A severe weather threat is on the increase for Monday, and while the risk is "Slight", it appears that the Storm Prediction Center may consider raising that threat level to "Enhanced".
NWS Atlanta talked about the event in their AFD this morning:
"Instabilities increase during the day Monday with muCAPE increasing into the 800-1800j/kg range and shear and lapse rate values staying up as well. There is not as much deep moisture present but with a secondary cold front sweeping around the parent low and daytime high temps in the 60's and 70's... the atmosphere will be primed for severe storms to develop. SPC also agrees and has placed the majority of the state under a slight risk for day 3 with NW and west central GA under a 10 percent hatched area for significant severe weather. Will be keeping a close eye on this over the next few days"
The following is from the Storm Prediction Center, the bold are my highlights:
Day 3 Convective Outlook
NWS Storm Prediction Center Norman OK
0227 AM CDT Sat Mar 17 2018
Valid 191200Z - 201200Z
...THERE IS A SLIGHT RISK OF SEVERE THUNDERSTORMS ACROSS MUCH OF AL... GA... SOUTHERN TN... AS WELL AS NORTHERN FL AND NORTHEAST MS...
...THERE IS A MARGINAL RISK OF SEVERE THUNDERSTORMS ACROSS MUCH OF THE SOUTHEAST...
Severe storms capable of tornadoes, damaging wind and hail are
possible across parts of Middle Tennessee, Alabama, and Georgia.
Severe wind is also possible into northern Florida.
The timing of a shortwave trough will play a critical role in severe
potential on Monday across TN, MS, AL and GA. At this time, the NAM
appears to be too slow and more amplified with this wave over MO
compared to the ECMWF and GFS which show it over central KY or
Middle TN at 00Z Tuesday. As a result, severe potential looks quite
different amongst the models. For example, the latest NAM shows an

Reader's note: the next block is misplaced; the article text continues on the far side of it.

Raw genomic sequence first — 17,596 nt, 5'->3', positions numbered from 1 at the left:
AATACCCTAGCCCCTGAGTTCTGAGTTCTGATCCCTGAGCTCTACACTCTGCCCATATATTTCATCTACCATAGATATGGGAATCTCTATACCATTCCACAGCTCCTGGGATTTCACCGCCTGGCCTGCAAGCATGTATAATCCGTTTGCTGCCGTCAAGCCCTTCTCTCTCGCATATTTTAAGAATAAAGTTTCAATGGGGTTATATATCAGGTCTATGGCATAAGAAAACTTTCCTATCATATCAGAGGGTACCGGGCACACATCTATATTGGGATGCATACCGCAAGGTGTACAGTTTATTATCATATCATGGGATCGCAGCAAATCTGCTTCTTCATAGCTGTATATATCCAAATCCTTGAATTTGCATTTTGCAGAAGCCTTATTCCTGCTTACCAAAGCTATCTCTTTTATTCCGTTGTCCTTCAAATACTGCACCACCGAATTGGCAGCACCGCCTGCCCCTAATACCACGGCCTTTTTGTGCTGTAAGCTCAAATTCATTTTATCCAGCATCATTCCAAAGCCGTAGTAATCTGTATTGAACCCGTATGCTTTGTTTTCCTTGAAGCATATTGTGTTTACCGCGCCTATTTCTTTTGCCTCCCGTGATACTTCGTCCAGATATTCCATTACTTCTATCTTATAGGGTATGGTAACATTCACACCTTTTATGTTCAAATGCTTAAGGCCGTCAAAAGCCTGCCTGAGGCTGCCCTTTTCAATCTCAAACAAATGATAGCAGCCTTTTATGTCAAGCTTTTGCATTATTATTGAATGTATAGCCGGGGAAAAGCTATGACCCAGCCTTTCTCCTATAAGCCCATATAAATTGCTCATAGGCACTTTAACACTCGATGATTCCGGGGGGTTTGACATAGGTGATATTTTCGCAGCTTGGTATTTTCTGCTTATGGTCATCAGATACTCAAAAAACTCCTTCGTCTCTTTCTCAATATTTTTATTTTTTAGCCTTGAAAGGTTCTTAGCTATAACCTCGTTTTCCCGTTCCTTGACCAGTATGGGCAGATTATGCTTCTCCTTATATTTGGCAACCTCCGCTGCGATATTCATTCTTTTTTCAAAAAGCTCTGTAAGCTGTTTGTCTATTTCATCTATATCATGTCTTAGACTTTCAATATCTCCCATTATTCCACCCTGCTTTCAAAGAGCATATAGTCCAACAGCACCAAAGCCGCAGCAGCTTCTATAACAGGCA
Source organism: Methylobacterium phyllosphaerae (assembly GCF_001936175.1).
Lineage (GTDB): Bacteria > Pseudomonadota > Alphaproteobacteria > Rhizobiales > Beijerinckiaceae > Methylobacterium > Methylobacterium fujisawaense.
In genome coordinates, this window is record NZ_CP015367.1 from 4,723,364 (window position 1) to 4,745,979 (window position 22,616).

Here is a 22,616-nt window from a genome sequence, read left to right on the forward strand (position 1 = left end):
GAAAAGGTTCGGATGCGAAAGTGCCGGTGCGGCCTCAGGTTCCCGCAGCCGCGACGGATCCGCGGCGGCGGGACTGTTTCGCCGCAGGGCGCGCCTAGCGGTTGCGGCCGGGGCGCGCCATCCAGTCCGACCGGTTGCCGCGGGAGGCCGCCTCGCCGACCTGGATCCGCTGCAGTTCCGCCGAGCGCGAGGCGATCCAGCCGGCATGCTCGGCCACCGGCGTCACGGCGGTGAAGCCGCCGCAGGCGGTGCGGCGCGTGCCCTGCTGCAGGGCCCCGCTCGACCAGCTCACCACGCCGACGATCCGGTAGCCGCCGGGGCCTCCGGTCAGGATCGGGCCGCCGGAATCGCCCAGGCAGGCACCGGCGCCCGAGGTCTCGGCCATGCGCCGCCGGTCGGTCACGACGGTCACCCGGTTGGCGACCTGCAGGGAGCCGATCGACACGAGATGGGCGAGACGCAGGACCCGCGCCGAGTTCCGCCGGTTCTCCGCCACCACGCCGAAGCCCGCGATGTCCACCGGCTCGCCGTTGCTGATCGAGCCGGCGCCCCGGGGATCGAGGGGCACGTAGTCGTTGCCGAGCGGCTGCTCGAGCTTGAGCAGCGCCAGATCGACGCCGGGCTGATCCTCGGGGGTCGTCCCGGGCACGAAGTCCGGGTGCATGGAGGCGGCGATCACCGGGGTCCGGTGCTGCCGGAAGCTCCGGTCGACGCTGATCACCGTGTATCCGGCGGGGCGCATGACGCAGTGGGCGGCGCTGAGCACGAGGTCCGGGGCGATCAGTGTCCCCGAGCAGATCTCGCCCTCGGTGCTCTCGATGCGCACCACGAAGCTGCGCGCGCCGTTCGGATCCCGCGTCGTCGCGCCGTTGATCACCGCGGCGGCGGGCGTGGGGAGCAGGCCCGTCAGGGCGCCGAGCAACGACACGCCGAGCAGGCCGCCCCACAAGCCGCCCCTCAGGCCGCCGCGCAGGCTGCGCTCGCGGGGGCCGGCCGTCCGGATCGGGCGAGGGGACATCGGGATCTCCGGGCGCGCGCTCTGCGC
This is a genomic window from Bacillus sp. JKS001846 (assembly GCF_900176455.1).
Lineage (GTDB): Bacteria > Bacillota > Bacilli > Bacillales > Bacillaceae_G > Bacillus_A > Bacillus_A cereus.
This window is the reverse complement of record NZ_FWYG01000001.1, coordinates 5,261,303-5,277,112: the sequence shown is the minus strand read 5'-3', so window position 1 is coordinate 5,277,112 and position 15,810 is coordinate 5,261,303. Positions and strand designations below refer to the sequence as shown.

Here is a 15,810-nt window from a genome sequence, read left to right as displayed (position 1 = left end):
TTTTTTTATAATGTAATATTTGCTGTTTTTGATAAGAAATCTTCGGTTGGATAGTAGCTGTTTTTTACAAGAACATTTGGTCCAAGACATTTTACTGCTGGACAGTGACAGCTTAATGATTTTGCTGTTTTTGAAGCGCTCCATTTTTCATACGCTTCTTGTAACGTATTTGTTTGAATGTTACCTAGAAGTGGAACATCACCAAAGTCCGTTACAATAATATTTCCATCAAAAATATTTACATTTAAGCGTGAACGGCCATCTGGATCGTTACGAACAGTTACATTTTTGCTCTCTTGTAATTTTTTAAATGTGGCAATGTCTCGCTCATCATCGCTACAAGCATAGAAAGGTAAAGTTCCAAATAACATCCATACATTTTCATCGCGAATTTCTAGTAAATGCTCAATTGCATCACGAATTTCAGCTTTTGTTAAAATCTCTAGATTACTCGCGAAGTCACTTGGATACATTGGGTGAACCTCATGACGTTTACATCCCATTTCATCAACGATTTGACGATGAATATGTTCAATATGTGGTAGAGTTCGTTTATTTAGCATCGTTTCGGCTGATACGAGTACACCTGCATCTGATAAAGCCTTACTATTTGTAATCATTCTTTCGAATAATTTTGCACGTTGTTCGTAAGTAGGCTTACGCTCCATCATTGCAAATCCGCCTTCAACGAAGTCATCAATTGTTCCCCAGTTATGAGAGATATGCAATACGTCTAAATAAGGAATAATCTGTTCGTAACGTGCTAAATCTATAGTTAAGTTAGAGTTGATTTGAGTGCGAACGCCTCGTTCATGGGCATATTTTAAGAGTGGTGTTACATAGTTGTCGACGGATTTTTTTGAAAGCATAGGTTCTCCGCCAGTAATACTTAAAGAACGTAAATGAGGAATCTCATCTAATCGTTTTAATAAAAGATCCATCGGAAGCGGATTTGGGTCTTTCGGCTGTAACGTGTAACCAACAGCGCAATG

extremely volatile setup over middle TN and northern AL clearly
favoring strong tornadoes. However, the most likely solution appears
to be a blend of the ECMWF and GFS, both showing a faster and
lower-amplitude shortwave, as well as less low-level shear with
relatively veered 850 mb flow.
The most probable scenario appears to be for isolated, potentially
significant severe storms from Middle TN into northern AL and GA,
dependent on how much destabilization occurs especially in TN.
Models also indicate substantial storm coverage across much of
southern GA into northern FL, possibly in the form of an MCS, with
mainly wind damage potential given unidirectional flow.
Given the potential for significant severe storms, a categorical
upgrade is possible in later outlooks once predictability increases
and the centroid of severe coverage is better established.
CLICK TO GET WUUS03 PTSDY3 PRODUCT
NOTE: THE NEXT DAY 3 OUTLOOK IS SCHEDULED BY 0730Z
The threat that people are most concerned about are tornadoes, and these storms will be capable of generating tornadoes. The two images below are showing the SigTor parameter (significant tornado) >=1 between 7pm - 10pm Monday.
Another parameter to look at is the Craven-Brooks Significant Severe. According to the SPC, using a database of about 60,000 soundings, the majority of significant severe events (2+ inch hail, 65+ knot winds, F2+ tornadoes) occur when the product exceeds 20,000 m3/s3, and the following two images depict that area of 20,000 or higher within the dashed black lines. These images are also 7 pm and 10 pm.
We are still several days away so there will be changes, so be sure follow https://www.facebook.com/NorthGeorgiaWeather for the latest updates.